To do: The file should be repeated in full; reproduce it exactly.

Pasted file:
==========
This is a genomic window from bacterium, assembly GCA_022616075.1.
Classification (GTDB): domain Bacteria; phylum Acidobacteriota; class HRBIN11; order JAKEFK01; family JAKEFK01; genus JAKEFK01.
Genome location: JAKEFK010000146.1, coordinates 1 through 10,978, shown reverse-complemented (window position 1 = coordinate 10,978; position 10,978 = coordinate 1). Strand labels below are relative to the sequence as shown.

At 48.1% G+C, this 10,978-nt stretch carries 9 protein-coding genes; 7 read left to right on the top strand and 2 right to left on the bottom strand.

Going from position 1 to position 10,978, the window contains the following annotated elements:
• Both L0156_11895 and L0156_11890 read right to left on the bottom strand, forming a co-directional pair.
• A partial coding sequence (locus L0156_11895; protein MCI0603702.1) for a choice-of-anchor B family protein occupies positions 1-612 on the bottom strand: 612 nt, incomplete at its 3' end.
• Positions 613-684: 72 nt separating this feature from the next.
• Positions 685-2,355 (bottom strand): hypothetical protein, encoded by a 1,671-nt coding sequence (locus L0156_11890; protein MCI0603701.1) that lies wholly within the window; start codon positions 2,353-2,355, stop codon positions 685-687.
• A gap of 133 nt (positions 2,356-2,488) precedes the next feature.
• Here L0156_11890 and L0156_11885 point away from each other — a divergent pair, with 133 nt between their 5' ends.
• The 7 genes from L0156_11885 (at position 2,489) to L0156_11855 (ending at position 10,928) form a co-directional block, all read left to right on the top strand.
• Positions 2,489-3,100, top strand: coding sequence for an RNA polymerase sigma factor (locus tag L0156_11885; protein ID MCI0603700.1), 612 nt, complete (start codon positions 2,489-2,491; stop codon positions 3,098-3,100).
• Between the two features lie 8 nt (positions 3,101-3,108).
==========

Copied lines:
This is a genomic window from bacterium, assembly GCA_022616075.1.
Classification (GTDB): domain Bacteria; phylum Acidobacteriota; class HRBIN11; order JAKEFK01; family JAKEFK01; genus JAKEFK01.
Genome location: JAKEFK010000146.1, coordinates 1 through 10,978, shown reverse-complemented (window position 1 = coordinate 10,978; position 10,978 = coordinate 1). Strand labels below are relative to the sequence as shown.

At 48.1% G+C, this 10,978-nt stretch carries 9 protein-coding genes; 7 read left to right on the top strand and 2 right to left on the bottom strand.

Going from position 1 to position 10,978, the window contains the following annotated elements:
• Both L0156_11895 and L0156_11890 read right to left on the bottom strand, forming a co-directional pair.
• A partial coding sequence (locus L0156_11895; protein MCI0603702.1) for a choice-of-anchor B family protein occupies positions 1-612 on the bottom strand: 612 nt, incomplete at its 3' end.
• Positions 613-684: 72 nt separating this feature from the next.
• Positions 685-2,355 (bottom strand): hypothetical protein, encoded by a 1,671-nt coding sequence (locus L0156_11890; protein MCI0603701.1) that lies wholly within the window; start codon positions 2,353-2,355, stop codon positions 685-687.
• A gap of 133 nt (positions 2,356-2,488) precedes the next feature.
• Here L0156_11890 and L0156_11885 point away from each other — a divergent pair, with 133 nt between their 5' ends.
• The 7 genes from L0156_11885 (at position 2,489) to L0156_11855 (ending at position 10,928) form a co-directional block, all read left to right on the top strand.
• Positions 2,489-3,100, top strand: coding sequence for an RNA polymerase sigma factor (locus tag L0156_11885; protein ID MCI0603700.1), 612 nt, complete (start codon positions 2,489-2,491; stop codon positions 3,098-3,100).
• Between the two features lie 8 nt (positions 3,101-3,108).